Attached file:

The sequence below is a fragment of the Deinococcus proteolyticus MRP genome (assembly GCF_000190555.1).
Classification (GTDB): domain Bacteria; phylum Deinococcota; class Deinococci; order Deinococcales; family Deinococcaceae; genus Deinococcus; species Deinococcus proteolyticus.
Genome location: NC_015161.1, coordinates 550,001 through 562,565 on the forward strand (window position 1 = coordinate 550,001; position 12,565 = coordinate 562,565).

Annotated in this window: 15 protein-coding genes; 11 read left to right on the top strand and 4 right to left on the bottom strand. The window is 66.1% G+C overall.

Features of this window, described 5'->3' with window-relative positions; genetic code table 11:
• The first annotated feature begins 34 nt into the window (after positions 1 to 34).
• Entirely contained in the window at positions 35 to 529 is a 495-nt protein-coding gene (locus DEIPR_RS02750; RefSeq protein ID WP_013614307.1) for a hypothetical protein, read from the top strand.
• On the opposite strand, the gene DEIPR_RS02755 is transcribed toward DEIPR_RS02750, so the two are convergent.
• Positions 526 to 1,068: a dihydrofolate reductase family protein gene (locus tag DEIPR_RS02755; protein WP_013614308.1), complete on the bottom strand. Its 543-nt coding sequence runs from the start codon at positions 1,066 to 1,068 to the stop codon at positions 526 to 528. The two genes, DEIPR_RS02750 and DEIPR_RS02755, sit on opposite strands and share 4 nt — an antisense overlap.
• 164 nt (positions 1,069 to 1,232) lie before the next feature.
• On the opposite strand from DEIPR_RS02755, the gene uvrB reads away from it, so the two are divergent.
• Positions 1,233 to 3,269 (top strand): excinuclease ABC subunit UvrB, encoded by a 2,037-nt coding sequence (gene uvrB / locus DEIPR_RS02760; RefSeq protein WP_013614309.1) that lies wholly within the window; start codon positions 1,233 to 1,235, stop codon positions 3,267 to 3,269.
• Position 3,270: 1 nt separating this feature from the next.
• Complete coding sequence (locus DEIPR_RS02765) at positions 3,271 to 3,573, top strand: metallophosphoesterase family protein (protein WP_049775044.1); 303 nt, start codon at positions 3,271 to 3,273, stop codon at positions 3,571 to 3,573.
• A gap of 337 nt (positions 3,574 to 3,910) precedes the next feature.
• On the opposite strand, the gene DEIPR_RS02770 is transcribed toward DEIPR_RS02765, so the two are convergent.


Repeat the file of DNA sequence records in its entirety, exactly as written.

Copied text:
The sequence below is a fragment of the Deinococcus proteolyticus MRP genome (assembly GCF_000190555.1).
Classification (GTDB): domain Bacteria; phylum Deinococcota; class Deinococci; order Deinococcales; family Deinococcaceae; genus Deinococcus; species Deinococcus proteolyticus.
Genome location: NC_015161.1, coordinates 550,001 through 562,565 on the forward strand (window position 1 = coordinate 550,001; position 12,565 = coordinate 562,565).

Annotated in this window: 15 protein-coding genes; 11 read left to right on the top strand and 4 right to left on the bottom strand. The window is 66.1% G+C overall.

Features of this window, described 5'->3' with window-relative positions; genetic code table 11:
• The first annotated feature begins 34 nt into the window (after positions 1 to 34).
• Entirely contained in the window at positions 35 to 529 is a 495-nt protein-coding gene (locus DEIPR_RS02750; RefSeq protein ID WP_013614307.1) for a hypothetical protein, read from the top strand.
• On the opposite strand, the gene DEIPR_RS02755 is transcribed toward DEIPR_RS02750, so the two are convergent.
• Positions 526 to 1,068: a dihydrofolate reductase family protein gene (locus tag DEIPR_RS02755; protein WP_013614308.1), complete on the bottom strand. Its 543-nt coding sequence runs from the start codon at positions 1,066 to 1,068 to the stop codon at positions 526 to 528. The two genes, DEIPR_RS02750 and DEIPR_RS02755, sit on opposite strands and share 4 nt — an antisense overlap.
• 164 nt (positions 1,069 to 1,232) lie before the next feature.
• On the opposite strand from DEIPR_RS02755, the gene uvrB reads away from it, so the two are divergent.
• Positions 1,233 to 3,269 (top strand): excinuclease ABC subunit UvrB, encoded by a 2,037-nt coding sequence (gene uvrB / locus DEIPR_RS02760; RefSeq protein WP_013614309.1) that lies wholly within the window; start codon positions 1,233 to 1,235, stop codon positions 3,267 to 3,269.
• Position 3,270: 1 nt separating this feature from the next.
• Complete coding sequence (locus DEIPR_RS02765) at positions 3,271 to 3,573, top strand: metallophosphoesterase family protein (protein WP_049775044.1); 303 nt, start codon at positions 3,271 to 3,273, stop codon at positions 3,571 to 3,573.
• A gap of 337 nt (positions 3,574 to 3,910) precedes the next feature.
• On the opposite strand, the gene DEIPR_RS02770 is transcribed toward DEIPR_RS02765, so the two are convergent.